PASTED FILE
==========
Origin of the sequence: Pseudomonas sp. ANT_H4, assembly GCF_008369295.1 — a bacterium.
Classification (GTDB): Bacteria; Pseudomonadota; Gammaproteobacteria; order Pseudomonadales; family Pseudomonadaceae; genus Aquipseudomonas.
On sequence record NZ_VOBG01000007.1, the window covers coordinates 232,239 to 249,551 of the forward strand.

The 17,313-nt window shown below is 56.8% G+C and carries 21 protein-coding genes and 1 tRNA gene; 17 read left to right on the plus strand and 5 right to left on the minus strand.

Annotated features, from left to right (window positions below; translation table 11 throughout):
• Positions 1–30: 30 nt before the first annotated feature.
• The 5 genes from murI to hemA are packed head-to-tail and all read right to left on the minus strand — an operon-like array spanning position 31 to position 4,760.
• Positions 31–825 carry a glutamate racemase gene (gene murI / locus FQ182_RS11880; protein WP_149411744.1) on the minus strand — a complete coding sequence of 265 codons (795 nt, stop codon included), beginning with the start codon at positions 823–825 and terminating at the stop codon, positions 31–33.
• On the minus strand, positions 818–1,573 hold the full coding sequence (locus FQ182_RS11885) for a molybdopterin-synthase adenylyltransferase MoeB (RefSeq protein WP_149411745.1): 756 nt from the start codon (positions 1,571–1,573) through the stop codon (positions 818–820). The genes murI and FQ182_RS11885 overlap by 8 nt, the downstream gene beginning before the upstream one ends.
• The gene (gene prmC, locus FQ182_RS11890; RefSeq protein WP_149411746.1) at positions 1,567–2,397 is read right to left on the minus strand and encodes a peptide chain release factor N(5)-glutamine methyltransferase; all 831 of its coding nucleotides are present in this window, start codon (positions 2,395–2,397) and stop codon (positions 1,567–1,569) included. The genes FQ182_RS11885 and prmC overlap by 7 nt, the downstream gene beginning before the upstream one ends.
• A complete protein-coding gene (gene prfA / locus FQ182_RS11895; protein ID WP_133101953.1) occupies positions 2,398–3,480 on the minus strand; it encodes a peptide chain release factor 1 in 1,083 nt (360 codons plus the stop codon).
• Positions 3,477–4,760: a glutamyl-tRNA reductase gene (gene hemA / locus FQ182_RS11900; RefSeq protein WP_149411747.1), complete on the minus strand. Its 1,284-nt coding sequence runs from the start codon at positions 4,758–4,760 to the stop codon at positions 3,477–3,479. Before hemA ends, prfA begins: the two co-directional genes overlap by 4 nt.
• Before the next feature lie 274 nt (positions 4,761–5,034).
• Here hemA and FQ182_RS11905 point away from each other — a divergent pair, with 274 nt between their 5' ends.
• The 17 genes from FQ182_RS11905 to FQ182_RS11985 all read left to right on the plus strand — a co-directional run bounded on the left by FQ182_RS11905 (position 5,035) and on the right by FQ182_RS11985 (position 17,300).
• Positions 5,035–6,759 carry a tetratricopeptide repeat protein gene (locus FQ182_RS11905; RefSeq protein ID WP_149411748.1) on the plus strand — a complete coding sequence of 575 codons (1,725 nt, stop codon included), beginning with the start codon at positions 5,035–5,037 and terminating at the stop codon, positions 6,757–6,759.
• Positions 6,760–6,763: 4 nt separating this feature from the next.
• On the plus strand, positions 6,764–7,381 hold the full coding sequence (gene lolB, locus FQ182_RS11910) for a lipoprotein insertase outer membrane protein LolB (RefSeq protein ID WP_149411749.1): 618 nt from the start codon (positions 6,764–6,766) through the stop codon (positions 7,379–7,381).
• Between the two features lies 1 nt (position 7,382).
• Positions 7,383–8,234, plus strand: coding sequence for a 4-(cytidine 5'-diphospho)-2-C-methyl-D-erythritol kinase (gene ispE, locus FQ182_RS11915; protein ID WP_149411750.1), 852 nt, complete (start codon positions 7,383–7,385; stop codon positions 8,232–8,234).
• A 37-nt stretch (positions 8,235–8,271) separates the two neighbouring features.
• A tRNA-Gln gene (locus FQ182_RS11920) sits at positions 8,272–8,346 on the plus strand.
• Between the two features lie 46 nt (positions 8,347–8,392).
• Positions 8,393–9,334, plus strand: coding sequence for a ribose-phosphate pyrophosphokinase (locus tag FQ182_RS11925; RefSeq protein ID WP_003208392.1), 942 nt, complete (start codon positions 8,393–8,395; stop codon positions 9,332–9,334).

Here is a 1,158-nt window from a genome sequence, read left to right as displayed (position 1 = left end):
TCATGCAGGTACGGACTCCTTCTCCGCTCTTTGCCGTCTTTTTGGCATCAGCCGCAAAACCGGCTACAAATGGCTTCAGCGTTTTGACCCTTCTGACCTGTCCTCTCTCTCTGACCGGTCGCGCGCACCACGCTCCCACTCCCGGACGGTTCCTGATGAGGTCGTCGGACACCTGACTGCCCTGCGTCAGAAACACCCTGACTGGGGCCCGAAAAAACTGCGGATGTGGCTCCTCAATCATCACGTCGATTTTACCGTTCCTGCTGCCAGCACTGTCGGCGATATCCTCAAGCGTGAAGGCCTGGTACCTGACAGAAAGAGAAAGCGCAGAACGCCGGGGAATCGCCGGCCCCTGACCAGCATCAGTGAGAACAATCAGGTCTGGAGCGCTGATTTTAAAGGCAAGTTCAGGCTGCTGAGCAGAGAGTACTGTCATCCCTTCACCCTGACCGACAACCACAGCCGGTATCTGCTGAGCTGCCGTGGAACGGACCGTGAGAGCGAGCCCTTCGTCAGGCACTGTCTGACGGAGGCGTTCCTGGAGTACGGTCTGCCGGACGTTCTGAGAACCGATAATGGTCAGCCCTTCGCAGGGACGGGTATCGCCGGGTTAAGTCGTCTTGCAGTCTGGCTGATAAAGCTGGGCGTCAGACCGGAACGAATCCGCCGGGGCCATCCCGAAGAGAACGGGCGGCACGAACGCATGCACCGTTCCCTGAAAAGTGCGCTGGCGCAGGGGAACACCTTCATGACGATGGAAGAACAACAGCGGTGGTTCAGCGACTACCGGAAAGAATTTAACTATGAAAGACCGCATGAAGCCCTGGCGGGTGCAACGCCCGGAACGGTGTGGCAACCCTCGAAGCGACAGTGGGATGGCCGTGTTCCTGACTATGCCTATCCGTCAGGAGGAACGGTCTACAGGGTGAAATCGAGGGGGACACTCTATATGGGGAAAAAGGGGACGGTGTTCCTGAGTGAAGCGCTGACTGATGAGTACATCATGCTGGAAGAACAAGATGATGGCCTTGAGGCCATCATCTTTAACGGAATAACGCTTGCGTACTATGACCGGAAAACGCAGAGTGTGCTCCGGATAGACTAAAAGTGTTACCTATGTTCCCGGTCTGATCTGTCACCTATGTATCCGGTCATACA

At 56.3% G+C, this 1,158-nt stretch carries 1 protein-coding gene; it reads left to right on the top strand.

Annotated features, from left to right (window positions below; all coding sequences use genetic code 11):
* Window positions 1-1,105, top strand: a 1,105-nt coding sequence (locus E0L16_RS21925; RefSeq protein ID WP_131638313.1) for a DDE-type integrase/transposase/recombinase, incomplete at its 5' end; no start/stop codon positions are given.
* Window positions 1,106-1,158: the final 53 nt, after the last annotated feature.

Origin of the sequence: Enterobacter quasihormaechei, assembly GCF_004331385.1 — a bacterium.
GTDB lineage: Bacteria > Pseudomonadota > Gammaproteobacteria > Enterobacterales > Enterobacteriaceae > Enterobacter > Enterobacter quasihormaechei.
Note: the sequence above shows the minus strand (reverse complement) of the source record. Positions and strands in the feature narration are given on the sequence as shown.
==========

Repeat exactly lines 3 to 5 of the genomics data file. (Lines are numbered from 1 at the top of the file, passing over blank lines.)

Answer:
On sequence record NZ_VOBG01000007.1, the window covers coordinates 232,239 to 249,551 of the forward strand.

The 17,313-nt window shown below is 56.8% G+C and carries 21 protein-coding genes and 1 tRNA gene; 17 read left to right on the plus strand and 5 right to left on the minus strand.

Annotated features, from left to right (window positions below; translation table 11 throughout):